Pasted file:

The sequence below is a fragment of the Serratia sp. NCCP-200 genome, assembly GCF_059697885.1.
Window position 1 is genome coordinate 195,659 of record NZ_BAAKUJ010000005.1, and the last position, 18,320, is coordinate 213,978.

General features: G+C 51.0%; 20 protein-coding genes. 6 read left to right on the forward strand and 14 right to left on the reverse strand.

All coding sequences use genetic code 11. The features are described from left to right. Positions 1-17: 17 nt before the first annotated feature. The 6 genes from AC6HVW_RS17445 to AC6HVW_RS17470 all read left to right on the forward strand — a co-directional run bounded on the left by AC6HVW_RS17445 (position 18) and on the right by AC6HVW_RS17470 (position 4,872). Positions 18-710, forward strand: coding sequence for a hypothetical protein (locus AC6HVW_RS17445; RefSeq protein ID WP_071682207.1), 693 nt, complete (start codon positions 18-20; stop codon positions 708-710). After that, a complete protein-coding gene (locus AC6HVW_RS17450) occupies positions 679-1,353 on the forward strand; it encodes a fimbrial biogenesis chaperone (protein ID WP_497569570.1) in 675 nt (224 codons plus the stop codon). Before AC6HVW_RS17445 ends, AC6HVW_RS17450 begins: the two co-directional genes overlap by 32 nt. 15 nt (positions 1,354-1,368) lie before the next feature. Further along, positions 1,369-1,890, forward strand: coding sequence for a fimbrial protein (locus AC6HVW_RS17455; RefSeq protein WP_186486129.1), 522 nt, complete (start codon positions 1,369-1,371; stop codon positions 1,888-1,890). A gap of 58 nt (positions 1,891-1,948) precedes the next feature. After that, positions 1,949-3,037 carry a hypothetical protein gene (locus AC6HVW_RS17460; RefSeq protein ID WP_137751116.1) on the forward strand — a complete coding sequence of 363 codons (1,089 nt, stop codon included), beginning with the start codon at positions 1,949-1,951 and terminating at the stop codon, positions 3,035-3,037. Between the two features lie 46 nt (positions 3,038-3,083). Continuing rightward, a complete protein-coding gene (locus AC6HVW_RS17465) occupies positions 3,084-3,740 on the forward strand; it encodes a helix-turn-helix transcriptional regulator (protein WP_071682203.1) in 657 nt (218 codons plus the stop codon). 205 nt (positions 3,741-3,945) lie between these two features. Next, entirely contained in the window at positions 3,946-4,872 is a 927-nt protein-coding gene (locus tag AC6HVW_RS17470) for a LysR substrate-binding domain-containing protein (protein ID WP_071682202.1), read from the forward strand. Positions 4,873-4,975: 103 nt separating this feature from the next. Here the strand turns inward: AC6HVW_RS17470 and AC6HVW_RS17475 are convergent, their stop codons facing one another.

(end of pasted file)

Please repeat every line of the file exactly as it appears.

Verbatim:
The sequence below is a fragment of the Serratia sp. NCCP-200 genome, assembly GCF_059697885.1.
Window position 1 is genome coordinate 195,659 of record NZ_BAAKUJ010000005.1, and the last position, 18,320, is coordinate 213,978.

General features: G+C 51.0%; 20 protein-coding genes. 6 read left to right on the forward strand and 14 right to left on the reverse strand.

All coding sequences use genetic code 11. The features are described from left to right. Positions 1-17: 17 nt before the first annotated feature. The 6 genes from AC6HVW_RS17445 to AC6HVW_RS17470 all read left to right on the forward strand — a co-directional run bounded on the left by AC6HVW_RS17445 (position 18) and on the right by AC6HVW_RS17470 (position 4,872). Positions 18-710, forward strand: coding sequence for a hypothetical protein (locus AC6HVW_RS17445; RefSeq protein ID WP_071682207.1), 693 nt, complete (start codon positions 18-20; stop codon positions 708-710). After that, a complete protein-coding gene (locus AC6HVW_RS17450) occupies positions 679-1,353 on the forward strand; it encodes a fimbrial biogenesis chaperone (protein ID WP_497569570.1) in 675 nt (224 codons plus the stop codon). Before AC6HVW_RS17445 ends, AC6HVW_RS17450 begins: the two co-directional genes overlap by 32 nt. 15 nt (positions 1,354-1,368) lie before the next feature. Further along, positions 1,369-1,890, forward strand: coding sequence for a fimbrial protein (locus AC6HVW_RS17455; RefSeq protein WP_186486129.1), 522 nt, complete (start codon positions 1,369-1,371; stop codon positions 1,888-1,890). A gap of 58 nt (positions 1,891-1,948) precedes the next feature. After that, positions 1,949-3,037 carry a hypothetical protein gene (locus AC6HVW_RS17460; RefSeq protein ID WP_137751116.1) on the forward strand — a complete coding sequence of 363 codons (1,089 nt, stop codon included), beginning with the start codon at positions 1,949-1,951 and terminating at the stop codon, positions 3,035-3,037. Between the two features lie 46 nt (positions 3,038-3,083). Continuing rightward, a complete protein-coding gene (locus AC6HVW_RS17465) occupies positions 3,084-3,740 on the forward strand; it encodes a helix-turn-helix transcriptional regulator (protein WP_071682203.1) in 657 nt (218 codons plus the stop codon). 205 nt (positions 3,741-3,945) lie between these two features. Next, entirely contained in the window at positions 3,946-4,872 is a 927-nt protein-coding gene (locus tag AC6HVW_RS17470) for a LysR substrate-binding domain-containing protein (protein ID WP_071682202.1), read from the forward strand. Positions 4,873-4,975: 103 nt separating this feature from the next. Here the strand turns inward: AC6HVW_RS17470 and AC6HVW_RS17475 are convergent, their stop codons facing one another.